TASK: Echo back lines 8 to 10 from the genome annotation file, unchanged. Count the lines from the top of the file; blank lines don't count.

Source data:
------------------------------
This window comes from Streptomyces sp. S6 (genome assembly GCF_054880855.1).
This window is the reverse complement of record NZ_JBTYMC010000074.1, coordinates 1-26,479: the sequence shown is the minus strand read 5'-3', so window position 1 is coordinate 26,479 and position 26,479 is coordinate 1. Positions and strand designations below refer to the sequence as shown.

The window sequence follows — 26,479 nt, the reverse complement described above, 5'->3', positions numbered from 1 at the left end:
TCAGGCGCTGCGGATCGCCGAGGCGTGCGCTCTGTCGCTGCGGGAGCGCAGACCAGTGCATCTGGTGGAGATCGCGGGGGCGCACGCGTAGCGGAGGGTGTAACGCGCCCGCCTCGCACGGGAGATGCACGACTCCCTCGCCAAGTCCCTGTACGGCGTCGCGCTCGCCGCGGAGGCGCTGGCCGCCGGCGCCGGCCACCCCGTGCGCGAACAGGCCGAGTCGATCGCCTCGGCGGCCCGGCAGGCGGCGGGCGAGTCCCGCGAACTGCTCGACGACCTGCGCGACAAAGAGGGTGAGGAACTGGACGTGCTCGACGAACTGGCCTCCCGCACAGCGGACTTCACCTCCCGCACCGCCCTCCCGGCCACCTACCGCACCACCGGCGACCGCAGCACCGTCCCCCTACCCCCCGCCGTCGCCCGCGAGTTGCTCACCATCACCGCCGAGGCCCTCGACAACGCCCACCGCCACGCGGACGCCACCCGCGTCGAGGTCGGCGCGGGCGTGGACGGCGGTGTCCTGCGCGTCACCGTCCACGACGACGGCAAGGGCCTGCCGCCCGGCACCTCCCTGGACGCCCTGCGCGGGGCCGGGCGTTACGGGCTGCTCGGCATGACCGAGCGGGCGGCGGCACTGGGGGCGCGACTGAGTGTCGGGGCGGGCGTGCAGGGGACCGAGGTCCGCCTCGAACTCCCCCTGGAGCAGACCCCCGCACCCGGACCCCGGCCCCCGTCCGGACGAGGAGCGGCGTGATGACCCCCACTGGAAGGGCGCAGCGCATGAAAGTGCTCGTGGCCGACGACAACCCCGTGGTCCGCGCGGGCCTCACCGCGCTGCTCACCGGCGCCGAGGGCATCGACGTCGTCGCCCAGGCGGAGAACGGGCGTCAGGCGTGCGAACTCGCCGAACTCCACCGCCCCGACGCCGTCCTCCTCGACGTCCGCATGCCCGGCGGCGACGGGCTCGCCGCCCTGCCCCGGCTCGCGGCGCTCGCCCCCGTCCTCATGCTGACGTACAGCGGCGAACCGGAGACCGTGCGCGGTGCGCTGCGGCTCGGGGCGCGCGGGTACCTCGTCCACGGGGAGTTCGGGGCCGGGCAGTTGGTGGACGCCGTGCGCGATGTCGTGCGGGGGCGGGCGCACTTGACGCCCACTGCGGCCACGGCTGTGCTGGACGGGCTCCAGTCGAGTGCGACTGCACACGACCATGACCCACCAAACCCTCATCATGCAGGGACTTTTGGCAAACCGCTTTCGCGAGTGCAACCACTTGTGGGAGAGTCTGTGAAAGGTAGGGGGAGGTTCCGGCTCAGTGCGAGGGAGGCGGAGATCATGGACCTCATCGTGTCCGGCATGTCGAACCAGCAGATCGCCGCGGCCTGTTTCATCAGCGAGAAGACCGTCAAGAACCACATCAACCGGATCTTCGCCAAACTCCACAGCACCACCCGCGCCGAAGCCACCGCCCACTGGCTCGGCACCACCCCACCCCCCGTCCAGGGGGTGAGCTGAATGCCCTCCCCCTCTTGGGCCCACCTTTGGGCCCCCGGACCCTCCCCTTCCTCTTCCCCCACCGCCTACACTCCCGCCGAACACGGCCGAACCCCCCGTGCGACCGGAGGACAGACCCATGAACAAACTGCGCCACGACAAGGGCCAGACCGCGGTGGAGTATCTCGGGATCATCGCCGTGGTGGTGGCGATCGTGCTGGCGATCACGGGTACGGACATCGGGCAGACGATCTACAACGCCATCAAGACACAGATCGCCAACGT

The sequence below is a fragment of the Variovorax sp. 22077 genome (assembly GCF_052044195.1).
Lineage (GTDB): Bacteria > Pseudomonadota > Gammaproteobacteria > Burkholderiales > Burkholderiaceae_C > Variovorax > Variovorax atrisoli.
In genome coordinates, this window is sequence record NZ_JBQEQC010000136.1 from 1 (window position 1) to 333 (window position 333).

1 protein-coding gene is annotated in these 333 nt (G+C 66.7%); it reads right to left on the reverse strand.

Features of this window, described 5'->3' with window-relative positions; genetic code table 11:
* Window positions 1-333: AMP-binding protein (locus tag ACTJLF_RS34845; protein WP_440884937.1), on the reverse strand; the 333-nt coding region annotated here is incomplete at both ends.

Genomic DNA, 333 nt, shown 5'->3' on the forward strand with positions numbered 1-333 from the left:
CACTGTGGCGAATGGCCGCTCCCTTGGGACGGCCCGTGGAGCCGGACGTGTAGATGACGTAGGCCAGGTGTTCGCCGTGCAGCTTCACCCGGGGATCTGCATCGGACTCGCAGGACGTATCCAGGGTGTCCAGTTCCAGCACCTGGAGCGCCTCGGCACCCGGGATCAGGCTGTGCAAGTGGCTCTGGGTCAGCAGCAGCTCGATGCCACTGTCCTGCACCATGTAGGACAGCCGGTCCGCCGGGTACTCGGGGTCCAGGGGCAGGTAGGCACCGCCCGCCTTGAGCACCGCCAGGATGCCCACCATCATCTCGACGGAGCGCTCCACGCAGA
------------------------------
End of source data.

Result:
1 protein-coding gene is annotated in these 333 nt (G+C 66.7%); it reads right to left on the reverse strand.

Features of this window, described 5'->3' with window-relative positions; genetic code table 11:
* Window positions 1-333: AMP-binding protein (locus tag ACTJLF_RS34845; protein WP_440884937.1), on the reverse strand; the 333-nt coding region annotated here is incomplete at both ends.